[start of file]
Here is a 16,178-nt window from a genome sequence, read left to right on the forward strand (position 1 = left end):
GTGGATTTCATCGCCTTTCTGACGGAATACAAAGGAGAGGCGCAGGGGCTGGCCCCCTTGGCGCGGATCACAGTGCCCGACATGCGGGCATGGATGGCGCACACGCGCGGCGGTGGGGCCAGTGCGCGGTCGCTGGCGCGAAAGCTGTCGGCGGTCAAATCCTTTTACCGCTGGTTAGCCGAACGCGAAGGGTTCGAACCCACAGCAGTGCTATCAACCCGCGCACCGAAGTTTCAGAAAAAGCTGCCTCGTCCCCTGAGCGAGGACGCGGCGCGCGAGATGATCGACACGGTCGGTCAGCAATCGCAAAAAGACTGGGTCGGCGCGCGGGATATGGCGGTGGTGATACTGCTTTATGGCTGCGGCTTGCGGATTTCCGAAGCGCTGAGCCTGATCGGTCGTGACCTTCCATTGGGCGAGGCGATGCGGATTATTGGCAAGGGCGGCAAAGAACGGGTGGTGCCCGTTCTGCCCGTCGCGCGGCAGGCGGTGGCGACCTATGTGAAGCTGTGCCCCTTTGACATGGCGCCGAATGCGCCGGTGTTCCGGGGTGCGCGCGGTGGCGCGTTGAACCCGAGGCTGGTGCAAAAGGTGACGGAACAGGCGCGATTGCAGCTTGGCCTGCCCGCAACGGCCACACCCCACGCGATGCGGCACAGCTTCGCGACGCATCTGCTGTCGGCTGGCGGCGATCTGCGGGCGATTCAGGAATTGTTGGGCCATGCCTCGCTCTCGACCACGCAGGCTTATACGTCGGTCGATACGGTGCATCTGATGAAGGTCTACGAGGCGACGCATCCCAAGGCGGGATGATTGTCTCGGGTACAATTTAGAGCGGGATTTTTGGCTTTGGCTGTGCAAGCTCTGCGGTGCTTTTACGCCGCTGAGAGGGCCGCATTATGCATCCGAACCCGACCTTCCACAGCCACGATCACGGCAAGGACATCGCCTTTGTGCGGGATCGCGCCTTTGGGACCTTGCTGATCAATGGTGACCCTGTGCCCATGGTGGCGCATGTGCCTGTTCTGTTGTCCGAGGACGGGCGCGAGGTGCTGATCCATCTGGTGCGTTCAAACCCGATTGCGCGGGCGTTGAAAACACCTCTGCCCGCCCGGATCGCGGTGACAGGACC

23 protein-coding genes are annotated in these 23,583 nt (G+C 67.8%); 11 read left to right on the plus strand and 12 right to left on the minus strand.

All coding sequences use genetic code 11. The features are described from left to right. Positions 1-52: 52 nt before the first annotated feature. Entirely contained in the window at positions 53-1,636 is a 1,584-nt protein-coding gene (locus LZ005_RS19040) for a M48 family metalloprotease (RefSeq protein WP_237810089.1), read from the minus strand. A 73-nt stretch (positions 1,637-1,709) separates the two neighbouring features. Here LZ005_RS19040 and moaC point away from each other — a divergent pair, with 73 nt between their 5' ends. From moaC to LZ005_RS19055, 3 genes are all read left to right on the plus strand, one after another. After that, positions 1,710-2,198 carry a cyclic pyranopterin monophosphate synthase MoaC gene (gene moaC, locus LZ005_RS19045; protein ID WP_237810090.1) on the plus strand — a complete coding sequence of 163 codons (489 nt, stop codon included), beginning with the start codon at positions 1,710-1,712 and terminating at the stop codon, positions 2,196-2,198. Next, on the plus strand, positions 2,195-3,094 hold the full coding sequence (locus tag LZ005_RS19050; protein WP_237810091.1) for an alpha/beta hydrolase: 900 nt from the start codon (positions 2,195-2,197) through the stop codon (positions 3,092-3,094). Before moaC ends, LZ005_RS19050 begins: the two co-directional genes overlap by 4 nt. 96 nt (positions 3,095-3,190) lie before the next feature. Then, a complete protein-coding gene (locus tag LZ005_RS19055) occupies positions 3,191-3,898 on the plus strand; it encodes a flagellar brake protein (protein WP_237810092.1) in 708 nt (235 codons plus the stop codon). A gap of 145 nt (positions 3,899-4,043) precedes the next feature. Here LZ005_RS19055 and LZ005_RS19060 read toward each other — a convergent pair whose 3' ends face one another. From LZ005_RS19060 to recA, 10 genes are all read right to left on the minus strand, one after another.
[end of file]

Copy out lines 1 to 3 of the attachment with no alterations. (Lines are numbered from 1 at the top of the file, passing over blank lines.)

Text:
Here is a 16,178-nt window from a genome sequence, read left to right on the forward strand (position 1 = left end):
GTGGATTTCATCGCCTTTCTGACGGAATACAAAGGAGAGGCGCAGGGGCTGGCCCCCTTGGCGCGGATCACAGTGCCCGACATGCGGGCATGGATGGCGCACACGCGCGGCGGTGGGGCCAGTGCGCGGTCGCTGGCGCGAAAGCTGTCGGCGGTCAAATCCTTTTACCGCTGGTTAGCCGAACGCGAAGGGTTCGAACCCACAGCAGTGCTATCAACCCGCGCACCGAAGTTTCAGAAAAAGCTGCCTCGTCCCCTGAGCGAGGACGCGGCGCGCGAGATGATCGACACGGTCGGTCAGCAATCGCAAAAAGACTGGGTCGGCGCGCGGGATATGGCGGTGGTGATACTGCTTTATGGCTGCGGCTTGCGGATTTCCGAAGCGCTGAGCCTGATCGGTCGTGACCTTCCATTGGGCGAGGCGATGCGGATTATTGGCAAGGGCGGCAAAGAACGGGTGGTGCCCGTTCTGCCCGTCGCGCGGCAGGCGGTGGCGACCTATGTGAAGCTGTGCCCCTTTGACATGGCGCCGAATGCGCCGGTGTTCCGGGGTGCGCGCGGTGGCGCGTTGAACCCGAGGCTGGTGCAAAAGGTGACGGAACAGGCGCGATTGCAGCTTGGCCTGCCCGCAACGGCCACACCCCACGCGATGCGGCACAGCTTCGCGACGCATCTGCTGTCGGCTGGCGGCGATCTGCGGGCGATTCAGGAATTGTTGGGCCATGCCTCGCTCTCGACCACGCAGGCTTATACGTCGGTCGATACGGTGCATCTGATGAAGGTCTACGAGGCGACGCATCCCAAGGCGGGATGATTGTCTCGGGTACAATTTAGAGCGGGATTTTTGGCTTTGGCTGTGCAAGCTCTGCGGTGCTTTTACGCCGCTGAGAGGGCCGCATTATGCATCCGAACCCGACCTTCCACAGCCACGATCACGGCAAGGACATCGCCTTTGTGCGGGATCGCGCCTTTGGGACCTTGCTGATCAATGGTGACCCTGTGCCCATGGTGGCGCATGTGCCTGTTCTGTTGTCCGAGGACGGGCGCGAGGTGCTGATCCATCTGGTGCGTTCAAACCCGATTGCGCGGGCGTTGAAAACACCTCTGCCCGCCCGGATCGCGGTGACAGGACC

23 protein-coding genes are annotated in these 23,583 nt (G+C 67.8%); 11 read left to right on the plus strand and 12 right to left on the minus strand.